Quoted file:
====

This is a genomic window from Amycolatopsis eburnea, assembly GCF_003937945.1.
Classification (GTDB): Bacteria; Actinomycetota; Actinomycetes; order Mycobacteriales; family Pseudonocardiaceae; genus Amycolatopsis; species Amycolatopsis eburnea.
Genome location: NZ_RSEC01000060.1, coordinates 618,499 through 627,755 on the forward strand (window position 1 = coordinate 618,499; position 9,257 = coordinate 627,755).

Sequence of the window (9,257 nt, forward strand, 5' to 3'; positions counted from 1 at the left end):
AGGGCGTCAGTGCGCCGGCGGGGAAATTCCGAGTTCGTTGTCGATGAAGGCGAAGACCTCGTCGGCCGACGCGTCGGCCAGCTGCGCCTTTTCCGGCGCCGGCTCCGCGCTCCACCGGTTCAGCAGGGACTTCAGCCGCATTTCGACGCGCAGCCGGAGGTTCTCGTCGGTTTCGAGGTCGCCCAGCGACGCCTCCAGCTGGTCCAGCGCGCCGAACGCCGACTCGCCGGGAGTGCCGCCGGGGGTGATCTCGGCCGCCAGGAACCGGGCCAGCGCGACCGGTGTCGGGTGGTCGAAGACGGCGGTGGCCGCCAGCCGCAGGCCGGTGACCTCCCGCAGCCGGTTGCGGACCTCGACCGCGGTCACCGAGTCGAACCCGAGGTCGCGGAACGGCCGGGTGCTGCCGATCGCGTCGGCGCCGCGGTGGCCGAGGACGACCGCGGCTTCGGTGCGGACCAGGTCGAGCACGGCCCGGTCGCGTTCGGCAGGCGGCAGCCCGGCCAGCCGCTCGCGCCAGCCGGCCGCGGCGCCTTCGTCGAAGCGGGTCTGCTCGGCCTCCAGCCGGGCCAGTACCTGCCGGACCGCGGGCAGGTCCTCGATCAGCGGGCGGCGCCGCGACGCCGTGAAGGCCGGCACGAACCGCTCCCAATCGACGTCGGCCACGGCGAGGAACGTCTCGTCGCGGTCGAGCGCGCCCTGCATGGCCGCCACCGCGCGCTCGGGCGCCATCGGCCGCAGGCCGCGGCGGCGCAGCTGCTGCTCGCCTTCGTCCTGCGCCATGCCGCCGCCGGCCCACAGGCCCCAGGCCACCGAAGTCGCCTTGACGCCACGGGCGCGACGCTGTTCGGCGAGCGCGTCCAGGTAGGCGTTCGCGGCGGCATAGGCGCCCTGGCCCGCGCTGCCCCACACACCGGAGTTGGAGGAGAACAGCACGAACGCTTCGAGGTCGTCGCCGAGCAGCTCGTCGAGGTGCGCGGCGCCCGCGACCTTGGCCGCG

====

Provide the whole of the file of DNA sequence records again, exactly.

This is a genomic window from Amycolatopsis eburnea, assembly GCF_003937945.1.
Classification (GTDB): Bacteria; Actinomycetota; Actinomycetes; order Mycobacteriales; family Pseudonocardiaceae; genus Amycolatopsis; species Amycolatopsis eburnea.
Genome location: NZ_RSEC01000060.1, coordinates 618,499 through 627,755 on the forward strand (window position 1 = coordinate 618,499; position 9,257 = coordinate 627,755).

Sequence of the window (9,257 nt, forward strand, 5' to 3'; positions counted from 1 at the left end):
AGGGCGTCAGTGCGCCGGCGGGGAAATTCCGAGTTCGTTGTCGATGAAGGCGAAGACCTCGTCGGCCGACGCGTCGGCCAGCTGCGCCTTTTCCGGCGCCGGCTCCGCGCTCCACCGGTTCAGCAGGGACTTCAGCCGCATTTCGACGCGCAGCCGGAGGTTCTCGTCGGTTTCGAGGTCGCCCAGCGACGCCTCCAGCTGGTCCAGCGCGCCGAACGCCGACTCGCCGGGAGTGCCGCCGGGGGTGATCTCGGCCGCCAGGAACCGGGCCAGCGCGACCGGTGTCGGGTGGTCGAAGACGGCGGTGGCCGCCAGCCGCAGGCCGGTGACCTCCCGCAGCCGGTTGCGGACCTCGACCGCGGTCACCGAGTCGAACCCGAGGTCGCGGAACGGCCGGGTGCTGCCGATCGCGTCGGCGCCGCGGTGGCCGAGGACGACCGCGGCTTCGGTGCGGACCAGGTCGAGCACGGCCCGGTCGCGTTCGGCAGGCGGCAGCCCGGCCAGCCGCTCGCGCCAGCCGGCCGCGGCGCCTTCGTCGAAGCGGGTCTGCTCGGCCTCCAGCCGGGCCAGTACCTGCCGGACCGCGGGCAGGTCCTCGATCAGCGGGCGGCGCCGCGACGCCGTGAAGGCCGGCACGAACCGCTCCCAATCGACGTCGGCCACGGCGAGGAACGTCTCGTCGCGGTCGAGCGCGCCCTGCATGGCCGCCACCGCGCGCTCGGGCGCCATCGGCCGCAGGCCGCGGCGGCGCAGCTGCTGCTCGCCTTCGTCCTGCGCCATGCCGCCGCCGGCCCACAGGCCCCAGGCCACCGAAGTCGCCTTGACGCCACGGGCGCGACGCTGTTCGGCGAGCGCGTCCAGGTAGGCGTTCGCGGCGGCATAGGCGCCCTGGCCCGCGCTGCCCCACACACCGGAGTTGGAGGAGAACAGCACGAACGCTTCGAGGTCGTCGCCGAGCAGCTCGTCGAGGTGCGCGGCGCCCGCGACCTTGGCCGCG